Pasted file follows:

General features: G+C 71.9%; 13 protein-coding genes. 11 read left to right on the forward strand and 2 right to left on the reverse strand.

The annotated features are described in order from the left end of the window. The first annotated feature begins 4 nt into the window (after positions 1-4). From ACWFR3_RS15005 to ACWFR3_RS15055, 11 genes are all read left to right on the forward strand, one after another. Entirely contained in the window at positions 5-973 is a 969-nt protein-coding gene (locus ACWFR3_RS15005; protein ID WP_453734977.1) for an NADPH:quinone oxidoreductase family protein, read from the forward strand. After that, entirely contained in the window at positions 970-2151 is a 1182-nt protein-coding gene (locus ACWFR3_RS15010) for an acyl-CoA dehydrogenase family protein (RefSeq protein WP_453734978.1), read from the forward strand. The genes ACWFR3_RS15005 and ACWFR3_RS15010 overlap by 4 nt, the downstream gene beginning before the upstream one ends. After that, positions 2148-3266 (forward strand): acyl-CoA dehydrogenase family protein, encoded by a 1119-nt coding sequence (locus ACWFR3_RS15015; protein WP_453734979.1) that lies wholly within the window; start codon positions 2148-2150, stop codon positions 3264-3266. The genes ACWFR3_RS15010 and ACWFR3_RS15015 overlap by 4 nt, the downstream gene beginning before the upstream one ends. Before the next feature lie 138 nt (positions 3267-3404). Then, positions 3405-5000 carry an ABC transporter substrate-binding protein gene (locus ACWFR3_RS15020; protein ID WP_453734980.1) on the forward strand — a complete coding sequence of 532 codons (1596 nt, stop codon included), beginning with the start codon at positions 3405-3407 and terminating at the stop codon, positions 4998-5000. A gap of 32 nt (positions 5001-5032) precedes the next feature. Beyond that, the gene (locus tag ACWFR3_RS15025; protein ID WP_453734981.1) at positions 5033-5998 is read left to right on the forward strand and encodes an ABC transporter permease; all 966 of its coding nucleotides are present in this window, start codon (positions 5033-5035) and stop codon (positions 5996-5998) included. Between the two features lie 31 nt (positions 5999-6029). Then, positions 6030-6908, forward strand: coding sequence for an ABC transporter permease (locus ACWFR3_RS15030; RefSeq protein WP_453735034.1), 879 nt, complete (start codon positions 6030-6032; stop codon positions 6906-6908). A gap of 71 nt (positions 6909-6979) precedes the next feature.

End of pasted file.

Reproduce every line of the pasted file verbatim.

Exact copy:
General features: G+C 71.9%; 13 protein-coding genes. 11 read left to right on the forward strand and 2 right to left on the reverse strand.

The annotated features are described in order from the left end of the window. The first annotated feature begins 4 nt into the window (after positions 1-4). From ACWFR3_RS15005 to ACWFR3_RS15055, 11 genes are all read left to right on the forward strand, one after another. Entirely contained in the window at positions 5-973 is a 969-nt protein-coding gene (locus ACWFR3_RS15005; protein ID WP_453734977.1) for an NADPH:quinone oxidoreductase family protein, read from the forward strand. After that, entirely contained in the window at positions 970-2151 is a 1182-nt protein-coding gene (locus ACWFR3_RS15010) for an acyl-CoA dehydrogenase family protein (RefSeq protein WP_453734978.1), read from the forward strand. The genes ACWFR3_RS15005 and ACWFR3_RS15010 overlap by 4 nt, the downstream gene beginning before the upstream one ends. After that, positions 2148-3266 (forward strand): acyl-CoA dehydrogenase family protein, encoded by a 1119-nt coding sequence (locus ACWFR3_RS15015; protein WP_453734979.1) that lies wholly within the window; start codon positions 2148-2150, stop codon positions 3264-3266. The genes ACWFR3_RS15010 and ACWFR3_RS15015 overlap by 4 nt, the downstream gene beginning before the upstream one ends. Before the next feature lie 138 nt (positions 3267-3404). Then, positions 3405-5000 carry an ABC transporter substrate-binding protein gene (locus ACWFR3_RS15020; protein ID WP_453734980.1) on the forward strand — a complete coding sequence of 532 codons (1596 nt, stop codon included), beginning with the start codon at positions 3405-3407 and terminating at the stop codon, positions 4998-5000. A gap of 32 nt (positions 5001-5032) precedes the next feature. Beyond that, the gene (locus tag ACWFR3_RS15025; protein ID WP_453734981.1) at positions 5033-5998 is read left to right on the forward strand and encodes an ABC transporter permease; all 966 of its coding nucleotides are present in this window, start codon (positions 5033-5035) and stop codon (positions 5996-5998) included. Between the two features lie 31 nt (positions 5999-6029). Then, positions 6030-6908, forward strand: coding sequence for an ABC transporter permease (locus ACWFR3_RS15030; RefSeq protein WP_453735034.1), 879 nt, complete (start codon positions 6030-6032; stop codon positions 6906-6908). A gap of 71 nt (positions 6909-6979) precedes the next feature.